CHRIS BONNOR. An election without education?

Commentators often express dismay that debates about policy go missing in action at election time. This time around, the vacuous reigns supreme as the election degenerates into a policy parody – despite longer term policy work by the ALP and some others. But after the starting gun sounded, meaningful debate was cast aside, yet again. Serious issues seem to be off-limits…becoming what the Guardian calls a code of silence. School education has certainly taken a back seat: no issues, no debate, nothing to present – or misrepresent. It seems that we have settled all the big debates of past years. If only.

The biggest problem for school education is that the issues needing attention evolve in an incremental way and few people notice. There aren’t enough crises to excite sustained interest. Moral panics do come and go with such events as the seasonal release of test results – and politicians do shroud the odd initiative in hyperbole. Even that fades away as evidenced by Rudd and Gillard’s education revolution.

But incremental changes are having a devastating impact on the equity and effectiveness of Australia’s schools. And more people are noticing as the regressive outcomes of three decades of neoliberalism become harder to hide. So what is happening in school education that needs a response as substantial as that directed at health or infrastructure? Here are ten consistent and concerning trends revealed in the data that lurks behind the My School website:

1. Inequity and inequality is worsening. The educational outcomes of schools should be created by the things that schools do – but they are increasingly created by the socio-educational characteristics of enrolled students – and their families. This unhappy link between SES and school achievement is increasingly significant. My School data shows that our equity gradient has steepened; it has become a very slippery slope.

2. Regardless of the rhetoric about school choice, enrolments have shifted from low to high SES schools. After all, My School tells families with choice – less than half of Australia’s families – about the schools to avoid. High SES schools, on average around Australia are growing in size (average enrolment 525). The enrolment of most low SES schools is static, stuck on an average of 325.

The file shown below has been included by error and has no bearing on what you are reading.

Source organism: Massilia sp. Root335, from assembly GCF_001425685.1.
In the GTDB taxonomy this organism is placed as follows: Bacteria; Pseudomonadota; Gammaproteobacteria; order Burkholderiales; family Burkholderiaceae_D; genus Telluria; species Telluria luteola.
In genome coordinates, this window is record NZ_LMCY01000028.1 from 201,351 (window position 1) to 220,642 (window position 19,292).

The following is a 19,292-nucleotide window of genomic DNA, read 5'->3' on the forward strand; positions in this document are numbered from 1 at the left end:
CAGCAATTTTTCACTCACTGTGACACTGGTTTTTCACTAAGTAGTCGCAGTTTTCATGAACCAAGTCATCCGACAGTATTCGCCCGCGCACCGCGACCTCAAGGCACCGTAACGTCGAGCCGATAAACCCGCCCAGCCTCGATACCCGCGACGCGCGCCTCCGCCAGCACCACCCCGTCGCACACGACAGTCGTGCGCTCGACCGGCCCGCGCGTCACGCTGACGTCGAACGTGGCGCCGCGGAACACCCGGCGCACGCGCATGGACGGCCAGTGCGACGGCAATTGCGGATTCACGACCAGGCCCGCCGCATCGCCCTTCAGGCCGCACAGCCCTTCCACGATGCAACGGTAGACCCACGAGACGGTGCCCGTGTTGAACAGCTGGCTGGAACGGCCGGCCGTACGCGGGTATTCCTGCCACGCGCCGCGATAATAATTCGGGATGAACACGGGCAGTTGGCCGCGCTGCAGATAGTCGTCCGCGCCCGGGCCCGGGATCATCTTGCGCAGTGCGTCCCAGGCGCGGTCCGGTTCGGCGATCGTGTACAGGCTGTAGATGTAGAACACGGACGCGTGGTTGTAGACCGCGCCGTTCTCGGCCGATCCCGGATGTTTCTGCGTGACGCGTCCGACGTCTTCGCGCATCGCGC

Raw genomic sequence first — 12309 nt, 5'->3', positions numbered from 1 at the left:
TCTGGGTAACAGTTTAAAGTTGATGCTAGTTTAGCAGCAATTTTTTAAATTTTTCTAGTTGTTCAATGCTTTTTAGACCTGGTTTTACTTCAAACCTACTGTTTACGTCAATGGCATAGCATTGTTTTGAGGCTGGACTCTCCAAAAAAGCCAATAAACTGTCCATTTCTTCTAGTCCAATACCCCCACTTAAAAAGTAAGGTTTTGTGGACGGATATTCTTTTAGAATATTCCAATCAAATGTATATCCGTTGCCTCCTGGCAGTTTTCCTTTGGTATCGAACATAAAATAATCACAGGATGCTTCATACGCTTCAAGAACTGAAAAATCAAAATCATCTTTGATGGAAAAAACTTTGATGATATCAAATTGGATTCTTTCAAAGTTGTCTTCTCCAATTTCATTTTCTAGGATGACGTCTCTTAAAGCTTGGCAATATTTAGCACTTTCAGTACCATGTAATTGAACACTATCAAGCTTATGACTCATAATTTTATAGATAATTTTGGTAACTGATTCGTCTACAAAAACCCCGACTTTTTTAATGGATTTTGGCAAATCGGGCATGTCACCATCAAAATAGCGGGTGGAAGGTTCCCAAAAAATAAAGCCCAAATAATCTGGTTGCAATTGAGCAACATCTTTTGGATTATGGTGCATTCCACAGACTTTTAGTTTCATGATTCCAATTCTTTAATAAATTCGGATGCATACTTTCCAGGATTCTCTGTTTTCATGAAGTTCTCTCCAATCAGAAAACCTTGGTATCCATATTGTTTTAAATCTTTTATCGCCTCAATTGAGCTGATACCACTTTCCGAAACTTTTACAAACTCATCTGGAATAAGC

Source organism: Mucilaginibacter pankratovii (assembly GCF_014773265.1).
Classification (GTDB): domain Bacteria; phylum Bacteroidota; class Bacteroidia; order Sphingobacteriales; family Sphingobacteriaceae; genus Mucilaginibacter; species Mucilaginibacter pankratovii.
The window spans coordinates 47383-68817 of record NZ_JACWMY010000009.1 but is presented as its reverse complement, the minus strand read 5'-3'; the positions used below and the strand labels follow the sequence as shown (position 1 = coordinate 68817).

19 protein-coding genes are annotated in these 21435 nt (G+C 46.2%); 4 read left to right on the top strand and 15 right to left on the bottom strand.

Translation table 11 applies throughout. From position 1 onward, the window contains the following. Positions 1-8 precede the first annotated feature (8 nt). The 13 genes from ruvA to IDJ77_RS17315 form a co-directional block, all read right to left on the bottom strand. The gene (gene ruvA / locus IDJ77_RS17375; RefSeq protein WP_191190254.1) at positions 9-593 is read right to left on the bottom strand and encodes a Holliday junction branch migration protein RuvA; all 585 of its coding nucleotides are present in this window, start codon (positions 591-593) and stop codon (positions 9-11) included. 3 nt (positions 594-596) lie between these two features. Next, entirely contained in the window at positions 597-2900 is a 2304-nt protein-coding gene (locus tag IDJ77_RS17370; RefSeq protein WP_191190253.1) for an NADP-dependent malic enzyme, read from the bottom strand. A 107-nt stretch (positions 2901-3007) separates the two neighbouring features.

3. The strugglers amongst our kids are further concentrated in these low SES schools, more so than before – and more so than in most other countries. The challenge and cost of lifting the increasingly marginalised is now much greater. Politicians complain about the cost of education but concentrating disadvantage in smaller schools comes with a bigger price tag.

4. The school social hierarchies, both within and between sectors are deepening. Because choice is apparently such a good idea, public systems offer more of it. Hence the disparities within public systems are now greater. Australian schools are replicating and reinforcing social class – and the measurable results are going nowhere.

5. In socio-economic terms schools are increasingly looking less like their communities. In other words, the SES of schools in low SES areas is actually lower than the local area – those with choice go to school elsewhere. Higher SES schools are becoming even more advantaged than their communities. We’ve always had SES differences between communities, but now the local school is less a part of any solution. Again: big implications, especially for the development of social and cultural capital and communities.